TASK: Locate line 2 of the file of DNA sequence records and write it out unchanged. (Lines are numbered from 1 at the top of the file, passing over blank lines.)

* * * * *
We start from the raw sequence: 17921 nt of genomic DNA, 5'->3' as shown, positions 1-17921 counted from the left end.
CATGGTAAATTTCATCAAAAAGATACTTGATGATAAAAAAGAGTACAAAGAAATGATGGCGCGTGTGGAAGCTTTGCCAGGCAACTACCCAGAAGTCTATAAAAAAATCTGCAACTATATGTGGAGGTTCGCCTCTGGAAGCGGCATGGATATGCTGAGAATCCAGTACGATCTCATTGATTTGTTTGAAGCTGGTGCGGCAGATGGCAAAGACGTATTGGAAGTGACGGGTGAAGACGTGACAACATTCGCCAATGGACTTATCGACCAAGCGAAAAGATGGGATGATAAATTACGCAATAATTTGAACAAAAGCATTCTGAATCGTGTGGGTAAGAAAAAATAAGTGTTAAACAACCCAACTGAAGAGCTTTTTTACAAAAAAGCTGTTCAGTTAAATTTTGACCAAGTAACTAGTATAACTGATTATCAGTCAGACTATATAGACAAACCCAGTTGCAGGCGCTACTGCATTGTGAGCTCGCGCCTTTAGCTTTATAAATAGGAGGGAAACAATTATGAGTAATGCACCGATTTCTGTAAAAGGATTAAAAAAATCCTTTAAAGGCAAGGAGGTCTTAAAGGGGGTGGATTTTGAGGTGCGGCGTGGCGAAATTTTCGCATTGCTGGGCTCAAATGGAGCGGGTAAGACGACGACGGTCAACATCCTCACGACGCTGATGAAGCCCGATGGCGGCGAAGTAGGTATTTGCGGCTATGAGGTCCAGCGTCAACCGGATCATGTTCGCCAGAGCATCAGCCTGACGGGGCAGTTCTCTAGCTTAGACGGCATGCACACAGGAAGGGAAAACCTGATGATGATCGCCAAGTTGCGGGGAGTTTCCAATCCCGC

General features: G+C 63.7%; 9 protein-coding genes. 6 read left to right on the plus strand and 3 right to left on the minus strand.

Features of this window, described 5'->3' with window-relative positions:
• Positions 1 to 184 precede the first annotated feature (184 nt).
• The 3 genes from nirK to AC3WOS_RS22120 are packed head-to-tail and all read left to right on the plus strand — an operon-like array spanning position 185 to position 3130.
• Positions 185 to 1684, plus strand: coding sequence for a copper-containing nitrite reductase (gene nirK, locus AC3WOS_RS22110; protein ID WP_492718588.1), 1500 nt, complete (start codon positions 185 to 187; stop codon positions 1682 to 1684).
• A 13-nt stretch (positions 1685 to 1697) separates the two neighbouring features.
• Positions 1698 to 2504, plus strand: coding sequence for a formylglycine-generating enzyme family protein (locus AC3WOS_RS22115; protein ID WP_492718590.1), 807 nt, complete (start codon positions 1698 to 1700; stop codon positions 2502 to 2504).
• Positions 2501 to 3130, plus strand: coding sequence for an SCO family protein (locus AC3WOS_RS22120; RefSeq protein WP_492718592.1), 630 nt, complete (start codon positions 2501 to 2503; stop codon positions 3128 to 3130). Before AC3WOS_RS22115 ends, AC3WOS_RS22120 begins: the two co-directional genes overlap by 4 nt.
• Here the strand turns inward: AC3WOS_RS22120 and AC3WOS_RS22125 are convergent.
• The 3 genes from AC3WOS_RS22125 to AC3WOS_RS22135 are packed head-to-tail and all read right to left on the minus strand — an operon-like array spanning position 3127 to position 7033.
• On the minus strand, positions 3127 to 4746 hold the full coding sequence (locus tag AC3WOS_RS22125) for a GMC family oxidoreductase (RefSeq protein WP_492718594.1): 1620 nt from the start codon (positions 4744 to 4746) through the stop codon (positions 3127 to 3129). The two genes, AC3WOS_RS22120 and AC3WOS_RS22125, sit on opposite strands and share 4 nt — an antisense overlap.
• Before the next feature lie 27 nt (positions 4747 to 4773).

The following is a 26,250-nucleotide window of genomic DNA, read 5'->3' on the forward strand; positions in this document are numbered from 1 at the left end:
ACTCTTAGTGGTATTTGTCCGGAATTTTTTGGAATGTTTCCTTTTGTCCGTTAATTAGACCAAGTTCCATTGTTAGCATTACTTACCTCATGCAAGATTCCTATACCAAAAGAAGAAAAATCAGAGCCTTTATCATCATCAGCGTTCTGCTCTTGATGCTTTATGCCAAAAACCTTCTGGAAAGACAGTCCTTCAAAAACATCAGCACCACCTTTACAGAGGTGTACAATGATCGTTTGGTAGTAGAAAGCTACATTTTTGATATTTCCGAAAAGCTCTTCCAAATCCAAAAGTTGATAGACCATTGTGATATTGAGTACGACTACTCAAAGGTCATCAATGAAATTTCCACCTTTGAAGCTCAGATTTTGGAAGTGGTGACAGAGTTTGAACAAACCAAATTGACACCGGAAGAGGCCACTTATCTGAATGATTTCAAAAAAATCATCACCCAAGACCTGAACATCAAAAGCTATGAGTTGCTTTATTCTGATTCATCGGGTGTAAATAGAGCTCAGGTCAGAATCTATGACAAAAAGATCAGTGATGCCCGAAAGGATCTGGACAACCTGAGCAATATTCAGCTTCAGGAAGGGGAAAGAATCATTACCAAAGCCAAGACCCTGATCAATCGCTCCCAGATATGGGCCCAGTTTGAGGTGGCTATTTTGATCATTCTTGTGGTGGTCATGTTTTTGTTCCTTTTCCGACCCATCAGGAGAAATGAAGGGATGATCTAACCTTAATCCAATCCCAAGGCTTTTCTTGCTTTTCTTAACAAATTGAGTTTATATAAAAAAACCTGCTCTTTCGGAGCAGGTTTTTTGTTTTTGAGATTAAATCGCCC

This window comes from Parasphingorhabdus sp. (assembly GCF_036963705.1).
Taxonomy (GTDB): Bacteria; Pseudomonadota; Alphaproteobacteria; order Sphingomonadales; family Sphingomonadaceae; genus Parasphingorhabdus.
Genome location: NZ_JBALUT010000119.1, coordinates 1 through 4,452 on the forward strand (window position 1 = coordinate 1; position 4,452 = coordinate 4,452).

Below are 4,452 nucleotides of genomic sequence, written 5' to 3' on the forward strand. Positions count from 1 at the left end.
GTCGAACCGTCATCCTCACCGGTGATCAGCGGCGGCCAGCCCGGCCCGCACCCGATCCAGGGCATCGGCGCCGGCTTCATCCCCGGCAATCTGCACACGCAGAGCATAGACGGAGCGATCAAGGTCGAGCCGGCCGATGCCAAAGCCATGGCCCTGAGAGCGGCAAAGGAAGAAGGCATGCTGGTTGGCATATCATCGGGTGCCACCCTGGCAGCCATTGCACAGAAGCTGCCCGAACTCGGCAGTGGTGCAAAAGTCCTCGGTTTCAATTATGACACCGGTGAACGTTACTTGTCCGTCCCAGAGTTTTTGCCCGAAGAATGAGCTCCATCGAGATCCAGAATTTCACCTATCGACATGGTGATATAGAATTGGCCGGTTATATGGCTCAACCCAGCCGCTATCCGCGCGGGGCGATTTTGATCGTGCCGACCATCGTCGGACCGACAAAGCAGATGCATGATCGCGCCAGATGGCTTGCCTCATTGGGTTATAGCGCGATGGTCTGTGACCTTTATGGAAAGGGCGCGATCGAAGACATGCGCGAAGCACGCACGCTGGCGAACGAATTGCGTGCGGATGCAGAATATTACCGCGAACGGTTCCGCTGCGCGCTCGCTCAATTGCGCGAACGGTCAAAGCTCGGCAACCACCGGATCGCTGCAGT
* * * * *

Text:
CATGGTAAATTTCATCAAAAAGATACTTGATGATAAAAAAGAGTACAAAGAAATGATGGCGCGTGTGGAAGCTTTGCCAGGCAACTACCCAGAAGTCTATAAAAAAATCTGCAACTATATGTGGAGGTTCGCCTCTGGAAGCGGCATGGATATGCTGAGAATCCAGTACGATCTCATTGATTTGTTTGAAGCTGGTGCGGCAGATGGCAAAGACGTATTGGAAGTGACGGGTGAAGACGTGACAACATTCGCCAATGGACTTATCGACCAAGCGAAAAGATGGGATGATAAATTACGCAATAATTTGAACAAAAGCATTCTGAATCGTGTGGGTAAGAAAAAATAAGTGTTAAACAACCCAACTGAAGAGCTTTTTTACAAAAAAGCTGTTCAGTTAAATTTTGACCAAGTAACTAGTATAACTGATTATCAGTCAGACTATATAGACAAACCCAGTTGCAGGCGCTACTGCATTGTGAGCTCGCGCCTTTAGCTTTATAAATAGGAGGGAAACAATTATGAGTAATGCACCGATTTCTGTAAAAGGATTAAAAAAATCCTTTAAAGGCAAGGAGGTCTTAAAGGGGGTGGATTTTGAGGTGCGGCGTGGCGAAATTTTCGCATTGCTGGGCTCAAATGGAGCGGGTAAGACGACGACGGTCAACATCCTCACGACGCTGATGAAGCCCGATGGCGGCGAAGTAGGTATTTGCGGCTATGAGGTCCAGCGTCAACCGGATCATGTTCGCCAGAGCATCAGCCTGACGGGGCAGTTCTCTAGCTTAGACGGCATGCACACAGGAAGGGAAAACCTGATGATGATCGCCAAGTTGCGGGGAGTTTCCAATCCCGC